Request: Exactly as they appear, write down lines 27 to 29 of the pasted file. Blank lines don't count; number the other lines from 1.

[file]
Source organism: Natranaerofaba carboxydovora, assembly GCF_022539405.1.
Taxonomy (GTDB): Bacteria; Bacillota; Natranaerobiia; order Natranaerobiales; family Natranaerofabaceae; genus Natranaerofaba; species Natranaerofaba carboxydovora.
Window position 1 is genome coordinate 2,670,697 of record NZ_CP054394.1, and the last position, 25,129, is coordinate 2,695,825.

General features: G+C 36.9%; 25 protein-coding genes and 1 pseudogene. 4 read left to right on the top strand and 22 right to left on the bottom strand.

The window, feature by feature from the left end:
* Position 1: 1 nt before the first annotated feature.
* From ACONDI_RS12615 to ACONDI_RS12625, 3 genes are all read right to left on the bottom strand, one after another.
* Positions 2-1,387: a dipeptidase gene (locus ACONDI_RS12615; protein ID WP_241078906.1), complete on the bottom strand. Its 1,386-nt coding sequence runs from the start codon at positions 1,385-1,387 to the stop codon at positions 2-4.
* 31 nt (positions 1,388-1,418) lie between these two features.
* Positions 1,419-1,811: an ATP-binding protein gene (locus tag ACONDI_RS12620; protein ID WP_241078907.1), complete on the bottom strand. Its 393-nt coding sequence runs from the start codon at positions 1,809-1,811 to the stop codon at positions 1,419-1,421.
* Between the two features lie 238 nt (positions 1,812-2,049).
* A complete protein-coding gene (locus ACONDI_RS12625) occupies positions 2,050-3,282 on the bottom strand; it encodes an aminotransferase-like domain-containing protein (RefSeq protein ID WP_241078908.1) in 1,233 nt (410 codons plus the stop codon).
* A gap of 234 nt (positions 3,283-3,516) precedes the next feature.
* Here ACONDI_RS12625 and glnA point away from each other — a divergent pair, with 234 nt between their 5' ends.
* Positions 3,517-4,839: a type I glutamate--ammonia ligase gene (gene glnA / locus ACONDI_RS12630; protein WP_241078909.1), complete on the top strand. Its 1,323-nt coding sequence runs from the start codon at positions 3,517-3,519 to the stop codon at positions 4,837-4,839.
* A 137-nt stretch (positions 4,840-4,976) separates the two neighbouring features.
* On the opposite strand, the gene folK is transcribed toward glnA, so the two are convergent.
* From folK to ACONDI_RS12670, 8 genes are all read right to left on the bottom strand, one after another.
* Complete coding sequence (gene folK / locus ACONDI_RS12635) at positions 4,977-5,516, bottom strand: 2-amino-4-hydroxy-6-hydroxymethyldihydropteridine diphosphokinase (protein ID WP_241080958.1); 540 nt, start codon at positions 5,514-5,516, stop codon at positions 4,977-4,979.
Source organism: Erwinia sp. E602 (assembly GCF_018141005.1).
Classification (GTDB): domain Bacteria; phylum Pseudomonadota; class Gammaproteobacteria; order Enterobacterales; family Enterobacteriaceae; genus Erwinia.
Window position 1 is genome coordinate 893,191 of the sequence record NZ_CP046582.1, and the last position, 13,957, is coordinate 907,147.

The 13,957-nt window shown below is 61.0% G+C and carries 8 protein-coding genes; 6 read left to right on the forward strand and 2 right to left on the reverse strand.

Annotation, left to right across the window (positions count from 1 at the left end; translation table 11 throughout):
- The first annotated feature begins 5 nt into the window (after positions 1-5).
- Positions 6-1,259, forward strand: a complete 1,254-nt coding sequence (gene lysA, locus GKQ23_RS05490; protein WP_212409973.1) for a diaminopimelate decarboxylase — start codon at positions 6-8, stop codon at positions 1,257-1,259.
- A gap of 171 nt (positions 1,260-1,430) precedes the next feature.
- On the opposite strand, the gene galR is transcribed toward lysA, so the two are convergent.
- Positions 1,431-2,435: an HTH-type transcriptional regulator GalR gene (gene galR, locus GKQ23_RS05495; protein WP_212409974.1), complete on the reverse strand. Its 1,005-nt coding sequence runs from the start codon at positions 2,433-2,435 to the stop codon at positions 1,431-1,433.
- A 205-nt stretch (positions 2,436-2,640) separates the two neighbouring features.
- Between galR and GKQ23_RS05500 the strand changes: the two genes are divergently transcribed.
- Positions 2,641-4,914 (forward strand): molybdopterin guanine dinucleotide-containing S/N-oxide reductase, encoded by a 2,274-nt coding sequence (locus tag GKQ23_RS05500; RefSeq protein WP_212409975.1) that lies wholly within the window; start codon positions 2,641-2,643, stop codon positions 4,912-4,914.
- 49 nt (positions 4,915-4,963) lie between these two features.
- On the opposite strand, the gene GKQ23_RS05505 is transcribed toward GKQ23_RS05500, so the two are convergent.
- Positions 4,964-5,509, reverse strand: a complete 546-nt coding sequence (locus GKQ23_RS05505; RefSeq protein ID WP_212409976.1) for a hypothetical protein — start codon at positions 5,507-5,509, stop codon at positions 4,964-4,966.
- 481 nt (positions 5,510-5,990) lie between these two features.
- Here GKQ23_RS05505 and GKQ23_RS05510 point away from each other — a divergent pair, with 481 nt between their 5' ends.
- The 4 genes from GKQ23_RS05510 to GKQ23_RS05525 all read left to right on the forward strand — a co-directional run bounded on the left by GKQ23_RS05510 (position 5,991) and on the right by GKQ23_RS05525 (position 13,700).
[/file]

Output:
- A gap of 171 nt (positions 1,260-1,430) precedes the next feature.
- On the opposite strand, the gene galR is transcribed toward lysA, so the two are convergent.
- Positions 1,431-2,435: an HTH-type transcriptional regulator GalR gene (gene galR, locus GKQ23_RS05495; protein WP_212409974.1), complete on the reverse strand. Its 1,005-nt coding sequence runs from the start codon at positions 2,433-2,435 to the stop codon at positions 1,431-1,433.